Dexterity by Charlie Parker 
Don't Be That Way by Edgar Sampson 
Dorothy by Howard McGhee 
The Duel by Dexter Gordon 
Eb Pob by Fats Navarro/Leo Parker 
Fat Girl by Fats Navarro 
Father Steps In by Dixon/Randall/Hines/Fox 
Fifty Second Street Theme by Thelonius Monk 
The Flintstones by Hoyt Curtain 
Fox Hunt by J.J. Johnson 
Goin' To Minton's by Fats Navarro 
Good Queen Bess by Duke Ellington 
The Goof and I by Al Cohn 
Hamp's Paws by Hampton Hawes 
Harlem Swing by Nat Cole 
Hollerin' and Screamin' by Eddie Davis 
I'm an Errand Boy for Rhythm by Nat Cole 
In Walked Horace by J.J. Johnson 
Jay Jay by J.J. Johnson 
Jaybird by J.J. Johnson 
The Jeep is Jumpin' by Duke Ellington 
Jug Handle by Gene Ammons 
Juggernaut by Gene Ammons 
Juggin' Around by Frank Foster 
Jumpin' at the Woodside by Count Basie 
Lemon Drop by George Wallington 
Lester Leaps In by Lester Young 
Lila Mae by Nat Cole 
The Little Man on the White Keys by Nat Cole 
Miss Thing by Count Basie 
Moody Speaks (original version) by James Moody /Dave Burns 
Moody's Got Rhythm by James Moody 
Moose the Mooche by Charlie Parker 
Mop, Mop by Gaillard/Stewert/Tatum 
Newk's Fadeway by Sonny Rollins 
No Moe by Sonny Rollins 
Northwest Passage by Herman/Jackson/Burns 
O Go Mo by Sonny Rollins 
Oleo by Sonny Rollins 
On the Scene by Gillespie/Fuller/Roberts 
One Bass Hit by Dizzy Gillespie 
Opp-Bop-Sha-Bam by Dizzy Gillespie 
An Oscar for Treadwell by Dizzy Gillespie 
Ow by Charlie Greenlea 
Passport by Charlie Parker 
Raid the Joint by Erskine Hawkins 
Red Cross by Charlie Parker 
Rhythm in a Riff by Billy Eckstine 
Rhythm Sam by Nat Cole 
Rhythm-a-ning by Thelonius Monk 
Salt Peanuts by Dizzy Gillespie 
Seven Come Eleven by Charlie Christian 
Shag by Sidney Bechet 
Shaw Nuff by Dizzy Gillespie 
Shoo Shoo Baby by Phil Moore 
Solid Potato Salad by DePaul/Prince/Raye 
Sonnyside by Sonny Stitt 
Squatty Roo by Johnny Hodges 
Stay On It by Tadd Dameron 
Steeplechase by Charlie Parker 
Straighten Up and Fly Right by Nat Cole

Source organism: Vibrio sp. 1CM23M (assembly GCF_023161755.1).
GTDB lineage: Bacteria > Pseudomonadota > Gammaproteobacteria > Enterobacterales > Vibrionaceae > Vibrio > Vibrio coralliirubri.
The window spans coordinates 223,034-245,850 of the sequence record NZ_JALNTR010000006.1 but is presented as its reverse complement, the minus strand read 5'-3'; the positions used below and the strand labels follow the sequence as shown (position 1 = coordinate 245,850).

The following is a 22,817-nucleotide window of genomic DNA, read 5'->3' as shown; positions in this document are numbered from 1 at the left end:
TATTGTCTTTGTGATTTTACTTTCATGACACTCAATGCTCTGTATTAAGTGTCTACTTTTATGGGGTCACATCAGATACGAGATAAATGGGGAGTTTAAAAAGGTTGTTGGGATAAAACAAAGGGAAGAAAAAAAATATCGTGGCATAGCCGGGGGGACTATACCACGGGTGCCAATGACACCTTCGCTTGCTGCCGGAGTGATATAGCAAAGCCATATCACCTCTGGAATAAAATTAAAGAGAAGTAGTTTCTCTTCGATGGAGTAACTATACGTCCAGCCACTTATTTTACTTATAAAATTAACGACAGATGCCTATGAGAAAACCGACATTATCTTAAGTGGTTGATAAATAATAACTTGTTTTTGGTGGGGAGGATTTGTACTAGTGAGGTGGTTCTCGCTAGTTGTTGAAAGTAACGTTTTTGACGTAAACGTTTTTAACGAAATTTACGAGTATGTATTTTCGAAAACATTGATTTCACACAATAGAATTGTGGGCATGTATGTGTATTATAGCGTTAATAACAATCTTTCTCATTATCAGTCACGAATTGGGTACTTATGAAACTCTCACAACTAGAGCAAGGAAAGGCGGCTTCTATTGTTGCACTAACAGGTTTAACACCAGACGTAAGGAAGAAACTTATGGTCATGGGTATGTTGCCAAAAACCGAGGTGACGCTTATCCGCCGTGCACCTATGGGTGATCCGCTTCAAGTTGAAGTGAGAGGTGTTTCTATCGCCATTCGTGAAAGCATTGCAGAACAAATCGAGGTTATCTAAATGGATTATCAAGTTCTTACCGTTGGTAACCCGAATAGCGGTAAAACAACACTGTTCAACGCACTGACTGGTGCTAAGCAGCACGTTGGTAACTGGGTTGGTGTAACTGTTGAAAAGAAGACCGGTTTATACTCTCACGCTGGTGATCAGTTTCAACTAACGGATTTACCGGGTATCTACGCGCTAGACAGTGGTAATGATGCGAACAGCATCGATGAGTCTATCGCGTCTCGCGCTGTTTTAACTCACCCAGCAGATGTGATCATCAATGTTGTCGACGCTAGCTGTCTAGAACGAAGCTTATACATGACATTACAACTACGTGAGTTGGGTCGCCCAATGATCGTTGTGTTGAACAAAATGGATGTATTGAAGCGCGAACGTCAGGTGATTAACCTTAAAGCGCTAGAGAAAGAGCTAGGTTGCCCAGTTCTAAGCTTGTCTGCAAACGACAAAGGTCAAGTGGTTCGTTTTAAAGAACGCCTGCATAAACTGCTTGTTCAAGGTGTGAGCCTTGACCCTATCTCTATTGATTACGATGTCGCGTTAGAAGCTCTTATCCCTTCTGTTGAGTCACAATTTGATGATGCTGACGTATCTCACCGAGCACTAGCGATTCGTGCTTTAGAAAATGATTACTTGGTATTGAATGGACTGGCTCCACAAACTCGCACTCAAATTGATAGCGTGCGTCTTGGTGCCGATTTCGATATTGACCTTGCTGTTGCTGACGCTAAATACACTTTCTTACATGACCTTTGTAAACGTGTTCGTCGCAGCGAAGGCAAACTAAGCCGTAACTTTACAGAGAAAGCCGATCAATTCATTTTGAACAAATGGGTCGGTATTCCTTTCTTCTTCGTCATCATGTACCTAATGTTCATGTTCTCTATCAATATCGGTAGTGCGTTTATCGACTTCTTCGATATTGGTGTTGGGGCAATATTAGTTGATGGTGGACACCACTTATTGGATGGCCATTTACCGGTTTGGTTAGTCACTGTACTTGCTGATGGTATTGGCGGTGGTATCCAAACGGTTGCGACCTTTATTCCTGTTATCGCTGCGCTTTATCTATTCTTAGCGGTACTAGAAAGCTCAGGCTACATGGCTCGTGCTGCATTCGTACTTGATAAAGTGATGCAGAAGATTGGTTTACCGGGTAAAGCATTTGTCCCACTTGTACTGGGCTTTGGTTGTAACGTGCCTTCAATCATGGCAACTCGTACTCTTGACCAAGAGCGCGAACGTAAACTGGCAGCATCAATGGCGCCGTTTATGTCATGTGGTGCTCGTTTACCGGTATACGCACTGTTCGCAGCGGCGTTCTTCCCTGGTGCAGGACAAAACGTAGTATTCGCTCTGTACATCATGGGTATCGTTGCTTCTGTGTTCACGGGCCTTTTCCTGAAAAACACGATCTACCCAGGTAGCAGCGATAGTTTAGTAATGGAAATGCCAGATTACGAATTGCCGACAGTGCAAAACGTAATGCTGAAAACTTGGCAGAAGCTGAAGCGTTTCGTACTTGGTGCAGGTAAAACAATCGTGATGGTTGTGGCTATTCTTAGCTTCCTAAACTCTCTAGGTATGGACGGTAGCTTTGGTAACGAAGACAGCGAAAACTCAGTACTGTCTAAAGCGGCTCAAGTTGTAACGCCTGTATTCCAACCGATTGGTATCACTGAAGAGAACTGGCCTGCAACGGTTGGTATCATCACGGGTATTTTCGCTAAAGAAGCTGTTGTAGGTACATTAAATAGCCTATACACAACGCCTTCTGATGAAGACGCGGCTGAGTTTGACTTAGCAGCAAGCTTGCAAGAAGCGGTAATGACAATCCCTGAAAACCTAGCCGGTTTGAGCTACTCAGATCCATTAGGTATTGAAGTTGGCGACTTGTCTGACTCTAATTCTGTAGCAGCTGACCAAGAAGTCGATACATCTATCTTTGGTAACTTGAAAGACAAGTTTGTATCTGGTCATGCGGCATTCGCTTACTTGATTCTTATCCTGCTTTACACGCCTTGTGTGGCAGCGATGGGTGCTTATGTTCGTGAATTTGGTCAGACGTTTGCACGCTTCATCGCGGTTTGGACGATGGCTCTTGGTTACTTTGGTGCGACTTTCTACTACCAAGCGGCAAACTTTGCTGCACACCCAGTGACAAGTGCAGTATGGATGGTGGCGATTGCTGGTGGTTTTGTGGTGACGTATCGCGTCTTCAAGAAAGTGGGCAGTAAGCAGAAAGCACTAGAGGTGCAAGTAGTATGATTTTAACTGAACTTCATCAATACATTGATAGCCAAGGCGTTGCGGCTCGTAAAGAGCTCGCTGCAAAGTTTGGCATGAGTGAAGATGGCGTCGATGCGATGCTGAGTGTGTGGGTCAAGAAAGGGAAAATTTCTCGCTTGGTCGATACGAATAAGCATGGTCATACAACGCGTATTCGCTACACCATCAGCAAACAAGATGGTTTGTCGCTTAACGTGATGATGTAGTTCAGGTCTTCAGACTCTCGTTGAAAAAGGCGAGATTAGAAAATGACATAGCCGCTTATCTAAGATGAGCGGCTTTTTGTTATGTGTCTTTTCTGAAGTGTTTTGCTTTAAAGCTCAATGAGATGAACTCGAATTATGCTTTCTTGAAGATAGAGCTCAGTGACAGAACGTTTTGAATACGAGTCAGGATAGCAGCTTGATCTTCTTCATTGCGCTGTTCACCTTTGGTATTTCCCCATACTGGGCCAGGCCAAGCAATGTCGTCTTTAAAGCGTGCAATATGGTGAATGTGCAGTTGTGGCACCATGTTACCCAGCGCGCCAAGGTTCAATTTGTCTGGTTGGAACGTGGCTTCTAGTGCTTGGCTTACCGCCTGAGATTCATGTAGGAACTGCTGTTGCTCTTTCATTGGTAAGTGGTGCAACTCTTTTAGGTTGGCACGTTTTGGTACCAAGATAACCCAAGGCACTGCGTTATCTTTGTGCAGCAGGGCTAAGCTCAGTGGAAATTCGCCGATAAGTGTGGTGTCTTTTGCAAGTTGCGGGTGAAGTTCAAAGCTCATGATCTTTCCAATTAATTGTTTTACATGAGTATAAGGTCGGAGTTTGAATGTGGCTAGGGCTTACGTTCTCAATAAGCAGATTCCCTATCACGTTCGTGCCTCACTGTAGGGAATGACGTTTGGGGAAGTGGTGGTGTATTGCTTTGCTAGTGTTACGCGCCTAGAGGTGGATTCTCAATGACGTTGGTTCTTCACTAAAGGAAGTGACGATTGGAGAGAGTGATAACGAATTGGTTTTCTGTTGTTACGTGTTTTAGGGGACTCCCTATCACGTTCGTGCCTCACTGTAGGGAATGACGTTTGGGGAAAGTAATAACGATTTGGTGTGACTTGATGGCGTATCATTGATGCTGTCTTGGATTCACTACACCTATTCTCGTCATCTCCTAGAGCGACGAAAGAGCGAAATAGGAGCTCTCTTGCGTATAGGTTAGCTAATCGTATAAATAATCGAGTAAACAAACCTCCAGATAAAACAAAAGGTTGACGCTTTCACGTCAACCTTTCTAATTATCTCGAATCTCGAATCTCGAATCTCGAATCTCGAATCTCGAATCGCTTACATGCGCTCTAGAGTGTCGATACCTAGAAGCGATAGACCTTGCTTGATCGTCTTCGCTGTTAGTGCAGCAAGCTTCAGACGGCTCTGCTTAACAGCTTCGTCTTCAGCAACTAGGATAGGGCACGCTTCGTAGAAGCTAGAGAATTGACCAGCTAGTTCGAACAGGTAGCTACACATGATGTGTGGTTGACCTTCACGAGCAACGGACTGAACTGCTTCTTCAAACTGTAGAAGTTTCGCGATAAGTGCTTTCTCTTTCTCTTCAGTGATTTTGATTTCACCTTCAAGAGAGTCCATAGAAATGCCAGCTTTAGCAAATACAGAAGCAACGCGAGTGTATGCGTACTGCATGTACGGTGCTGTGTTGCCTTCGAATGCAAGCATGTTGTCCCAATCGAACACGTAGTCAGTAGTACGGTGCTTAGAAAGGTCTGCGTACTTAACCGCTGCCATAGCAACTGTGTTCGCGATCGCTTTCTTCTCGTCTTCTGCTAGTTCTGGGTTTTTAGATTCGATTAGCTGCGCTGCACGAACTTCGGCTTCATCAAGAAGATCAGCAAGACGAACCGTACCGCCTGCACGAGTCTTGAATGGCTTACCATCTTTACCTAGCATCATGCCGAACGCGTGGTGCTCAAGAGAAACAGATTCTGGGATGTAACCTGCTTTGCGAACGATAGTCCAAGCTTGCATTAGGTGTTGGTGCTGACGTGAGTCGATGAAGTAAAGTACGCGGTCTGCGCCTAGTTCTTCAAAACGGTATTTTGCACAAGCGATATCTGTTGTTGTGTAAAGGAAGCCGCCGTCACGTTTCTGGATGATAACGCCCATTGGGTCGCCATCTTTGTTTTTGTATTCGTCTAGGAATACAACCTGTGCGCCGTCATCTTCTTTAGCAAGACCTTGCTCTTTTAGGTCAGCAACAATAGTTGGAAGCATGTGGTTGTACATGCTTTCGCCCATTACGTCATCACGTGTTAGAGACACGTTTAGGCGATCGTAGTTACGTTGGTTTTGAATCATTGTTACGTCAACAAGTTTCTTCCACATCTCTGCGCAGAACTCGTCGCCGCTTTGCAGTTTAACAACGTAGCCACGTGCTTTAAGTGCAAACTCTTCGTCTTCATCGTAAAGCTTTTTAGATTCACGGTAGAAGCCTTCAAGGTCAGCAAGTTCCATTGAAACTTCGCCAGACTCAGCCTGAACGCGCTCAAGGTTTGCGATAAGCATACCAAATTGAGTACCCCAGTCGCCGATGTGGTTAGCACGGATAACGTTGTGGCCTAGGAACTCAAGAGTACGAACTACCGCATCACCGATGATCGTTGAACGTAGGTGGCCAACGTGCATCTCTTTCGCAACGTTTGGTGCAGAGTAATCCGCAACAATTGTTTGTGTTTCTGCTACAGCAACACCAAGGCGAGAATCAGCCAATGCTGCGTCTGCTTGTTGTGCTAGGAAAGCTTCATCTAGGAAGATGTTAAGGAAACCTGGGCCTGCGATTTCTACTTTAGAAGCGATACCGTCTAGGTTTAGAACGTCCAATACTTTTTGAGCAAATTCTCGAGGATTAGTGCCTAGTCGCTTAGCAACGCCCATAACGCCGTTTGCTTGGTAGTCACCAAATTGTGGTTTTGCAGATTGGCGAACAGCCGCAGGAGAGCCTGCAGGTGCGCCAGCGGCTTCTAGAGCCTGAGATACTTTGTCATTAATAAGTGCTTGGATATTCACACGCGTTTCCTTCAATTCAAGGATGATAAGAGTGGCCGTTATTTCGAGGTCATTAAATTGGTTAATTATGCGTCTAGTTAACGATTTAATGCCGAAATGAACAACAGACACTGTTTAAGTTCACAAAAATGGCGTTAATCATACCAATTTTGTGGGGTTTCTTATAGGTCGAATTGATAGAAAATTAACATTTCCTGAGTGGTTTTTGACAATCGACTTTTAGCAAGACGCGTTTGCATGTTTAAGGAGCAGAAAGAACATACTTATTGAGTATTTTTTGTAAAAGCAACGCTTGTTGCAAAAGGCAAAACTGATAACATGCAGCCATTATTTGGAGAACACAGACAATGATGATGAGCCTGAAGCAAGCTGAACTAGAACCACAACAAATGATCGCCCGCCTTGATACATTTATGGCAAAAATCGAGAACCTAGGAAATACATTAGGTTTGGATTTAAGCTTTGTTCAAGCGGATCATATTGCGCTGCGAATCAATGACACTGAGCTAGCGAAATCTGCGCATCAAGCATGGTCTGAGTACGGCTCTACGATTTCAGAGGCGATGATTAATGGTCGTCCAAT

The Street Beat by C. Thompson / Robert Mellin 
Strictly Confidential by Bud Powell 
Swedish Schnapps by Charlie Shavers 
Swing Spring by J.J. Johnson 
Swingin' With Diane by Art Pepper 
Syntax by J.J. Johnson 
Ta-de-ah by Nat Cole 
The Theme by Miles Davis 
Tiptoe by Thad Jones 
Turnpike by J.J. Johnson 
Wail by Bud Powell 
Webb City by Bud Powell 
Wee (AKA Allen's Alley) by Dizzy Gillespie 
Who's Who by Art Farmer 
Wire Brush Stomp by Gene Krupa 
XYZ by Budd Johnson 
Yeah Man by J. Russel Robinson
(Courtesy of Wikipedia)

The Rhythm Changes consist of a 32-bar harmonic structure following the A-A-B-A song form. The standard rhythm changes are shown below in the key of C.

A section

C / Am7 / Dm7 / G7 / C / Am7 / Dm7 / G7 /
C / C7 / F / F#o7 / C / G7 / C / / /

B section

E7 / / / / / / / A7 / / / / / / /
D7 / / / / / / / G7 / / / / / / /

Hear a midi of a typical Rhythm Changes progression by clicking here.

Click below for the best in free Rhythm Changes lessons available on the web as well as links to various examples.


Rhythm Changes (A Jazz Improvisation Primer)
Rhythym Changes
Rhythm Changes (
Rhythm Changes (Peter Thomas)
Rhythm Changes (Tomas Karlsson )
Rhythm Changes (WholeNote)
Working The Changes (WholeNote)

Song Examples

I Got Rhythm (MoneyChords)
Rhythm Changes Chart #1
Rhythm Changes Chart #2